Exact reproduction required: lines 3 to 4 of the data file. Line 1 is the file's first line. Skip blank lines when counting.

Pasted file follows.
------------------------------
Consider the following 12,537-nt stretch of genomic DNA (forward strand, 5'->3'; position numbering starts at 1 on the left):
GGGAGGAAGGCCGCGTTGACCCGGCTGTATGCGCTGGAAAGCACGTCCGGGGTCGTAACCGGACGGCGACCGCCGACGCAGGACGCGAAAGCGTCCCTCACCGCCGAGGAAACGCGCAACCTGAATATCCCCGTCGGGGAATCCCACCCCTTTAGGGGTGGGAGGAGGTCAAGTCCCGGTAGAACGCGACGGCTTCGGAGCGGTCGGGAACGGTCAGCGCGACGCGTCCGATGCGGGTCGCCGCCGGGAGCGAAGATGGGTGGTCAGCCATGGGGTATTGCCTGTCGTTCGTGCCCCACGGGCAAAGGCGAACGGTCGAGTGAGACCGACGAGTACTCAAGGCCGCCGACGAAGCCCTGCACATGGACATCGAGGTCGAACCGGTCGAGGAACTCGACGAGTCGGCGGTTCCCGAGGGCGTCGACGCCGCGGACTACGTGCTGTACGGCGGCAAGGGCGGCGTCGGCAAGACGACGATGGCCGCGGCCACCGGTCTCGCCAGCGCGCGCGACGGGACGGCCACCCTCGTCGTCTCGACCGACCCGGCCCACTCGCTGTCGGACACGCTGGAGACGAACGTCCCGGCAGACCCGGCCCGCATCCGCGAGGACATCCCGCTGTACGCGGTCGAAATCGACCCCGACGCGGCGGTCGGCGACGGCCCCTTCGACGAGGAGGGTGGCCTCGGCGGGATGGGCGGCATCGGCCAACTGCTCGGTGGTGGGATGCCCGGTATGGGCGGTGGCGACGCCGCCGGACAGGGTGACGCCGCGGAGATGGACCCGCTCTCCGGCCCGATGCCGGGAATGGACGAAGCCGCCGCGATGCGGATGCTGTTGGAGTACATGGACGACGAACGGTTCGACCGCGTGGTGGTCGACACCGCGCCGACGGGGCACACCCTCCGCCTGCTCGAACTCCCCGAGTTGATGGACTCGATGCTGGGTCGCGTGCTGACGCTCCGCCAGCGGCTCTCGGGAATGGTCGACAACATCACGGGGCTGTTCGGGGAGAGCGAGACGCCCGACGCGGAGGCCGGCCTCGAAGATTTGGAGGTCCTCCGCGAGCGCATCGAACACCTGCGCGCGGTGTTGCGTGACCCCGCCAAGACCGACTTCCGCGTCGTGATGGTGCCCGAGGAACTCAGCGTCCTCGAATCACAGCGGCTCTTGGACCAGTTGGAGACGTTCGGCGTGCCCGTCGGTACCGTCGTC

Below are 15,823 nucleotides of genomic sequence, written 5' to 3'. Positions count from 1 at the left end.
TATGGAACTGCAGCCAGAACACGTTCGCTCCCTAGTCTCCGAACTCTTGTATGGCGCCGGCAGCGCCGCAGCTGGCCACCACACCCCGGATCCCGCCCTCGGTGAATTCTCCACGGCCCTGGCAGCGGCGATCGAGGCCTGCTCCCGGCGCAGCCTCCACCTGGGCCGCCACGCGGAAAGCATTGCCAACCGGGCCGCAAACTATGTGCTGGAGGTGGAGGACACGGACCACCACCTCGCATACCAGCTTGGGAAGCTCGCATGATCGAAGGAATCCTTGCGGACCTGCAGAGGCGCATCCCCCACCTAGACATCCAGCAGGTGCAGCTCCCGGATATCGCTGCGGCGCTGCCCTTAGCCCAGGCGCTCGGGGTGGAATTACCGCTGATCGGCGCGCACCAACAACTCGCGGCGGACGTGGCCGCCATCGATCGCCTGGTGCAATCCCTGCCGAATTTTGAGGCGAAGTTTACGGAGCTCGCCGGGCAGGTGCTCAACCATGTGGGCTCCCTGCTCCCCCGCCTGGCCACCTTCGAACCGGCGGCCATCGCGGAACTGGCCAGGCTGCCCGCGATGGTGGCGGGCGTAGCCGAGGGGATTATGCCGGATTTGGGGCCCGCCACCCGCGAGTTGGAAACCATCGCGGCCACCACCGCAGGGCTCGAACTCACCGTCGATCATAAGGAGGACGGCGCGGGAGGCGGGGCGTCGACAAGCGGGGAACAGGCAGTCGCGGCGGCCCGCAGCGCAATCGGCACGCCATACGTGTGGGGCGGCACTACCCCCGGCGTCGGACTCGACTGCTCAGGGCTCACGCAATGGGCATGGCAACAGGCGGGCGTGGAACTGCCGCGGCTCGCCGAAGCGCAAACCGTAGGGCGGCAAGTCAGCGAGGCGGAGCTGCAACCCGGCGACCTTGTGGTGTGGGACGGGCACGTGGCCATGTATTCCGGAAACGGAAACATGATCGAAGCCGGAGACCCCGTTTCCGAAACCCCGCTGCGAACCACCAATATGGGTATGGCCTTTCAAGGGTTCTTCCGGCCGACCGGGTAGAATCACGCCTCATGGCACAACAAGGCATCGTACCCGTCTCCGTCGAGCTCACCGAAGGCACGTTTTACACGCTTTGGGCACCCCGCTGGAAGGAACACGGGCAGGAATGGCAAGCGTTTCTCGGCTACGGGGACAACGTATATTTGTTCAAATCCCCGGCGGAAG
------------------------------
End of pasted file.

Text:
Below are 15,823 nucleotides of genomic sequence, written 5' to 3'. Positions count from 1 at the left end.
TATGGAACTGCAGCCAGAACACGTTCGCTCCCTAGTCTCCGAACTCTTGTATGGCGCCGGCAGCGCCGCAGCTGGCCACCACACCCCGGATCCCGCCCTCGGTGAATTCTCCACGGCCCTGGCAGCGGCGATCGAGGCCTGCTCCCGGCGCAGCCTCCACCTGGGCCGCCACGCGGAAAGCATTGCCAACCGGGCCGCAAACTATGTGCTGGAGGTGGAGGACACGGACCACCACCTCGCATACCAGCTTGGGAAGCTCGCATGATCGAAGGAATCCTTGCGGACCTGCAGAGGCGCATCCCCCACCTAGACATCCAGCAGGTGCAGCTCCCGGATATCGCTGCGGCGCTGCCCTTAGCCCAGGCGCTCGGGGTGGAATTACCGCTGATCGGCGCGCACCAACAACTCGCGGCGGACGTGGCCGCCATCGATCGCCTGGTGCAATCCCTGCCGAATTTTGAGGCGAAGTTTACGGAGCTCGCCGGGCAGGTGCTCAACCATGTGGGCTCCCTGCTCCCCCGCCTGGCCACCTTCGAACCGGCGGCCATCGCGGAACTGGCCAGGCTGCCCGCGATGGTGGCGGGCGTAGCCGAGGGGATTATGCCGGATTTGGGGCCCGCCACCCGCGAGTTGGAAACCATCGCGGCCACCACCGCAGGGCTCGAACTCACCGTCGATCATAAGGAGGACGGCGCGGGAGGCGGGGCGTCGACAAGCGGGGAACAGGCAGTCGCGGCGGCCCGCAGCGCAATCGGCACGCCATACGTGTGGGGCGGCACTACCCCCGGCGTCGGACTCGACTGCTCAGGGCTCACGCAATGGGCATGGCAACAGGCGGGCGTGGAACTGCCGCGGCTCGCCGAAGCGCAAACCGTAGGGCGGCAAGTCAGCGAGGCGGAGCTGCAACCCGGCGACCTTGTGGTGTGGGACGGGCACGTGGCCATGTATTCCGGAAACGGAAACATGATCGAAGCCGGAGACCCCGTTTCCGAAACCCCGCTGCGAACCACCAATATGGGTATGGCCTTTCAAGGGTTCTTCCGGCCGACCGGGTAGAATCACGCCTCATGGCACAACAAGGCATCGTACCCGTCTCCGTCGAGCTCACCGAAGGCACGTTTTACACGCTTTGGGCACCCCGCTGGAAGGAACACGGGCAGGAATGGCAAGCGTTTCTCGGCTACGGGGACAACGTATATTTGTTCAAATCCCCGGCGGAAG